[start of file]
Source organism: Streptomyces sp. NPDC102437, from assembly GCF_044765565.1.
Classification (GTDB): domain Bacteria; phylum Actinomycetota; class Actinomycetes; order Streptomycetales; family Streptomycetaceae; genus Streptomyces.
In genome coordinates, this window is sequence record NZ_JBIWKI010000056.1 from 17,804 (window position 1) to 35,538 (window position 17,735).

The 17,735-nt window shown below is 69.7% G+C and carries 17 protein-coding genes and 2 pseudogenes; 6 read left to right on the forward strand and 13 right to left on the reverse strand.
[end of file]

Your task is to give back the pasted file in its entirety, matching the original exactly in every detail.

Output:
Source organism: Streptomyces sp. NPDC102437, from assembly GCF_044765565.1.
Classification (GTDB): domain Bacteria; phylum Actinomycetota; class Actinomycetes; order Streptomycetales; family Streptomycetaceae; genus Streptomyces.
In genome coordinates, this window is sequence record NZ_JBIWKI010000056.1 from 17,804 (window position 1) to 35,538 (window position 17,735).

The 17,735-nt window shown below is 69.7% G+C and carries 17 protein-coding genes and 2 pseudogenes; 6 read left to right on the forward strand and 13 right to left on the reverse strand.